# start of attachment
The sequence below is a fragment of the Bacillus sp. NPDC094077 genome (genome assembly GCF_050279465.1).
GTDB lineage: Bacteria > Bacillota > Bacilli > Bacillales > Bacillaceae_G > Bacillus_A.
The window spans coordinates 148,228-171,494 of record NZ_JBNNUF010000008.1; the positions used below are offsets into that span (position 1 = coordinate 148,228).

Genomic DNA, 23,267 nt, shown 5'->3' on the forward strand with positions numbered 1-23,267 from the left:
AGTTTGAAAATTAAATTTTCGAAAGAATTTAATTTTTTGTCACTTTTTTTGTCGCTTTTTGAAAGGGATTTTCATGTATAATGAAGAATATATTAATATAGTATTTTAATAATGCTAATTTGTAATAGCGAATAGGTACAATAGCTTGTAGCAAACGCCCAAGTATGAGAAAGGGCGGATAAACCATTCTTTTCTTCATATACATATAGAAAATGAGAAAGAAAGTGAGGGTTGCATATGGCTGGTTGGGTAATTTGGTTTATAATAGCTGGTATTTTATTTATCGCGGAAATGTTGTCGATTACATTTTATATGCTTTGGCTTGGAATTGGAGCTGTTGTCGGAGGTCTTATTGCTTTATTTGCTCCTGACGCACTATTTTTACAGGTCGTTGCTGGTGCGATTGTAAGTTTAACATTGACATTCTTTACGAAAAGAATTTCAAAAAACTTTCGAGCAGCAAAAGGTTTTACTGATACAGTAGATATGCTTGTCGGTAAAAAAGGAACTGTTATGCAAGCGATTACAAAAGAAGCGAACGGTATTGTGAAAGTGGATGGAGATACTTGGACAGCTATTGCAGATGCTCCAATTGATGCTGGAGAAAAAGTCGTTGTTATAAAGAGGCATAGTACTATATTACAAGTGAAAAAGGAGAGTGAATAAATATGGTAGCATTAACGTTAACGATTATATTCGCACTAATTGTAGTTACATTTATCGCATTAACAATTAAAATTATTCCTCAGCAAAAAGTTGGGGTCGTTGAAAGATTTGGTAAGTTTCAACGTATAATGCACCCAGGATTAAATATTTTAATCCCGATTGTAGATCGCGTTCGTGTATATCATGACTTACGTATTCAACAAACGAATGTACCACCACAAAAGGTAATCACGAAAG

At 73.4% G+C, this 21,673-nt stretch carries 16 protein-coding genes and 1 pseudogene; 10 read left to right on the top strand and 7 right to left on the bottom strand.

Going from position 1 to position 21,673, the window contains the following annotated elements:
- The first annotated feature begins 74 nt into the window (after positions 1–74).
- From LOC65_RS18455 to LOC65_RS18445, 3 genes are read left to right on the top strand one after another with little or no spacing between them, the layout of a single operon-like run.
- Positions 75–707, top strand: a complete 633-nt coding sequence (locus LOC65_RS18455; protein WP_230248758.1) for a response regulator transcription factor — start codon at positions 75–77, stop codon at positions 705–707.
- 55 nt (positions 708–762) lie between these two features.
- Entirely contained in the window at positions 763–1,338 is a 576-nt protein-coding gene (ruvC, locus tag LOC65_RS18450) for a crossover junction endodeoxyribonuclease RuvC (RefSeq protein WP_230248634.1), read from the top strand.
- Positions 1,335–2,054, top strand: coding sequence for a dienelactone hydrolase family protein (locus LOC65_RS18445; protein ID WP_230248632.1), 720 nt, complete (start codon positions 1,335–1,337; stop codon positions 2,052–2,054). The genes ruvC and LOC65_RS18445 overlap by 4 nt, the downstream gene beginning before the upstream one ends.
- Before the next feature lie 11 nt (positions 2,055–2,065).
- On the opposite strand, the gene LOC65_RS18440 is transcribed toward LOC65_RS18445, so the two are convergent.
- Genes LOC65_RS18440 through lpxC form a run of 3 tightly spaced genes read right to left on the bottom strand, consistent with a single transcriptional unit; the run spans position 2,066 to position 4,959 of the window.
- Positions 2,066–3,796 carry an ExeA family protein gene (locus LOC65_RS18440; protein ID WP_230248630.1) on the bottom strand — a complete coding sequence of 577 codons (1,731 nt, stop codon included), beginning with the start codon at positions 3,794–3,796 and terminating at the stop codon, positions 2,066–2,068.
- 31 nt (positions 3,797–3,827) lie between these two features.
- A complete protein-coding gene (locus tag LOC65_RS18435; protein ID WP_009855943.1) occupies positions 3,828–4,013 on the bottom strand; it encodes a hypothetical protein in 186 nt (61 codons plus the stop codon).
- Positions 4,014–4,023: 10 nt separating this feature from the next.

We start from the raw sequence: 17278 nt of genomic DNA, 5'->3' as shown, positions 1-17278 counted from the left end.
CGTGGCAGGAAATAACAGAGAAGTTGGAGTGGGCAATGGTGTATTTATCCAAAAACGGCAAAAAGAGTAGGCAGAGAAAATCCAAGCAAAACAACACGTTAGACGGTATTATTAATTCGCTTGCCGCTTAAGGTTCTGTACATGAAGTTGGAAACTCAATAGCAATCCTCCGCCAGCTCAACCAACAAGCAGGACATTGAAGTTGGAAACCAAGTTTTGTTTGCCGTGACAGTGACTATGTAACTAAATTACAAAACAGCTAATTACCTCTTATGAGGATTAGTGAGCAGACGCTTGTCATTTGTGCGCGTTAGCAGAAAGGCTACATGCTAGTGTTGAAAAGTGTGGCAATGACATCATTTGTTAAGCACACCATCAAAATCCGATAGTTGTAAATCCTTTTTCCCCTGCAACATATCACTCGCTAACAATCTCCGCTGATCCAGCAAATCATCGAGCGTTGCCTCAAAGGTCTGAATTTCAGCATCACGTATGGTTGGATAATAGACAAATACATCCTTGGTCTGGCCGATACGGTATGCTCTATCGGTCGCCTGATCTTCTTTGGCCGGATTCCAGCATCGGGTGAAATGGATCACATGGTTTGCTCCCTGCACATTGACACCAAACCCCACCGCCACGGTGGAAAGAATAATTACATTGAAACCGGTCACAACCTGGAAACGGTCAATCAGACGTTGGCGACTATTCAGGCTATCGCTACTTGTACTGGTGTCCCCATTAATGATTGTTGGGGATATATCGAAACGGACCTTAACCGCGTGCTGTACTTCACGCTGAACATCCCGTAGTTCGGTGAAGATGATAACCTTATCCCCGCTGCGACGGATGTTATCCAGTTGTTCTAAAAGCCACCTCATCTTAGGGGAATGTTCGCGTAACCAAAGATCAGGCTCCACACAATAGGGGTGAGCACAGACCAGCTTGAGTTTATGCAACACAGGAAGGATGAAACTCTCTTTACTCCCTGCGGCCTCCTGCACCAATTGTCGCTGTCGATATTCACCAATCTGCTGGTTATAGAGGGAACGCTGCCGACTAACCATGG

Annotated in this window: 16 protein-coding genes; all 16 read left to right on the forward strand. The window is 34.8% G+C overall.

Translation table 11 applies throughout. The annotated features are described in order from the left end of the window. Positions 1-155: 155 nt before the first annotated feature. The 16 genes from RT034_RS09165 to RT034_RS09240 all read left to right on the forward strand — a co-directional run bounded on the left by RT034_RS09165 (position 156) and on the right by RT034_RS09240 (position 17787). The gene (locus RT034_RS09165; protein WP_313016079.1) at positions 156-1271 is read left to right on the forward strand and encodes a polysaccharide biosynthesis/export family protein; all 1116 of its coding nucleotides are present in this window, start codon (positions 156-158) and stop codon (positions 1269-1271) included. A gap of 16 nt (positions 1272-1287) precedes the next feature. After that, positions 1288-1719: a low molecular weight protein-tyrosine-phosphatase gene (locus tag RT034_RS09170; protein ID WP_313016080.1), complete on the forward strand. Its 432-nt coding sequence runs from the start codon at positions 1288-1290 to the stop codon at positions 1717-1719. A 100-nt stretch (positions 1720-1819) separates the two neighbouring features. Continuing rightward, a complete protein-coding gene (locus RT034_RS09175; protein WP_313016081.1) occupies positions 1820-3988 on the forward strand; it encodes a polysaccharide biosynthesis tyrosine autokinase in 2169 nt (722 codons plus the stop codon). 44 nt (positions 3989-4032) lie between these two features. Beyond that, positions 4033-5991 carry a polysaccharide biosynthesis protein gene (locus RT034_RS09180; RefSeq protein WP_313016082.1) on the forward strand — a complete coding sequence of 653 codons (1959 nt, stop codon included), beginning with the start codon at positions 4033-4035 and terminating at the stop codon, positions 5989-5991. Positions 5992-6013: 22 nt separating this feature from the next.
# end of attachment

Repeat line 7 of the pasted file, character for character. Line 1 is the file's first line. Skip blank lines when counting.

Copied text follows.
Going from position 1 to position 21,673, the window contains the following annotated elements: